Millions of high-security crypto keys crippled by newly discovered flaw
Factorization weakness lets attackers impersonate key holders and decrypt their data.
By Dan Goodin
Oct 16 2017
A crippling flaw in a widely used code library has fatally undermined the security of millions of encryption keys used in some of the highest-stakes settings, including national identity cards, software- and application-signing, and trusted platform modules protecting government and corporate computers.
The weakness allows attackers to calculate the private portion of any vulnerable key using nothing more than the corresponding public portion. Hackers can then use the private key to impersonate key owners, decrypt sensitive data, sneak malicious code into digitally signed software, and bypass protections that prevent accessing or tampering with stolen PCs. The five-year-old flaw is also troubling because it’s located in code that complies with two internationally recognized security certification standards that are binding on many governments, contractors, and companies around the world. The code library was developed by German chipmaker Infineon and has been generating weak keys since 2012 at the latest.
The flaw is the one Estonia’s government obliquely referred to last month when it warned that 750,000 digital IDs issued since 2014 were vulnerable to attack. Estonian officials said they were closing the ID card public key database to prevent abuse. On Monday, officials posted this update. Last week, Microsoft, Google, and Infineon all warned how the weakness can impair the protections built into TPM products that ironically enough are designed to give an additional measure of security to high-targeted individuals and organizations.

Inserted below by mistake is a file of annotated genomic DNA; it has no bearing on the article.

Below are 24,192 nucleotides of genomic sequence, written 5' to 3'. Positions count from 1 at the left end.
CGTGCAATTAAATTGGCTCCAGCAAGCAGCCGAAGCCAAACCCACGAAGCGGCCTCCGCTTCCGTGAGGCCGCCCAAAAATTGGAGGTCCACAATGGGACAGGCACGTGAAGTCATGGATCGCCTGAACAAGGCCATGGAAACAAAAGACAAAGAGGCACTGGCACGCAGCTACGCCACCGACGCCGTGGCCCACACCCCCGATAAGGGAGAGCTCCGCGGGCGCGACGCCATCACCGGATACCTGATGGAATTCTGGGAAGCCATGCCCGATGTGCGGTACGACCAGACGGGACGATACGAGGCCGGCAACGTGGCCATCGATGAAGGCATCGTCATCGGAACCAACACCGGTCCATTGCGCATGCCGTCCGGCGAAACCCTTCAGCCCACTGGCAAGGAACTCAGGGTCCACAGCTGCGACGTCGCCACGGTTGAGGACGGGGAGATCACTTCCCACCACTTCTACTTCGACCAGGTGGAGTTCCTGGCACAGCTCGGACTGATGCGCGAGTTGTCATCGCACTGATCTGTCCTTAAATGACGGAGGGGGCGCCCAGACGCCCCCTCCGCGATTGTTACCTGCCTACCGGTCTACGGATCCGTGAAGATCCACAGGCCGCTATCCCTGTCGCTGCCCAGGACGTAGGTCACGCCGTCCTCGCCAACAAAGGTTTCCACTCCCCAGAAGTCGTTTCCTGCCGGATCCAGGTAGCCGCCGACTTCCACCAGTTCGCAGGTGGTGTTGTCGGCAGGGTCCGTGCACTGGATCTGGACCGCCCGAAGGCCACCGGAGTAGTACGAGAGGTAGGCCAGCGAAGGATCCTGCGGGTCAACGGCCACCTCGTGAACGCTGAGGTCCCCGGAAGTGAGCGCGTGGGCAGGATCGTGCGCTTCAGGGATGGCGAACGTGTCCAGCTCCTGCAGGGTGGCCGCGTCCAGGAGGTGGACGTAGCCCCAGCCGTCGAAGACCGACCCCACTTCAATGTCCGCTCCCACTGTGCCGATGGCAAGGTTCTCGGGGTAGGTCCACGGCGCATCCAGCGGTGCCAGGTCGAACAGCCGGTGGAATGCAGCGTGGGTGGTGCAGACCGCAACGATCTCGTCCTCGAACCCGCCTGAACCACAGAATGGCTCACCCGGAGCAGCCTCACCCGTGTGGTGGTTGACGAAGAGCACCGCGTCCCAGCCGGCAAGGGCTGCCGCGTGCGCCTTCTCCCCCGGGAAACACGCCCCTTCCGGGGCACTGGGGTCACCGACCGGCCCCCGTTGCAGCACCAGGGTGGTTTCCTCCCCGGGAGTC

“In public key cryptography, a fundamental property is that public keys really are public—you can give them to anyone without any impact in security,” Graham Steel, CEO of encryption consultancy Cryptosense, told Ars. “In this work, that property is completely broken.” He continued:
It means that if you have a document digitally signed with someone’s private key, you can’t prove it was really them who signed it. Or if you sent sensitive data encrypted under someone’s public key, you can’t be sure that only they can read it. You could now go to court and deny that it was you that signed something—there would be no way to prove it, because theoretically, anyone could have worked out your private key.
Both Steel and Petr Svenda, one of the researchers who discovered the faulty library, also warned the flaw has, or at least had, the potential to create problems for elections in countries where vulnerable cards are used. While actual voter fraud would be difficult to carry out, particularly on a scale needed to sway elections, “just the possibility (although impractical) is troubling as it is support for various fake news or conspiracy theories,” Svenda, who is a professor at Masaryk University in the Czech Republic, told Ars. Invoking the prolific leakers of classified National Security Agency material, Steel added: “Imagine a Shadowbrokers-like organization posts just a couple of private keys on the Internet and claims to have used the technique to break many more.”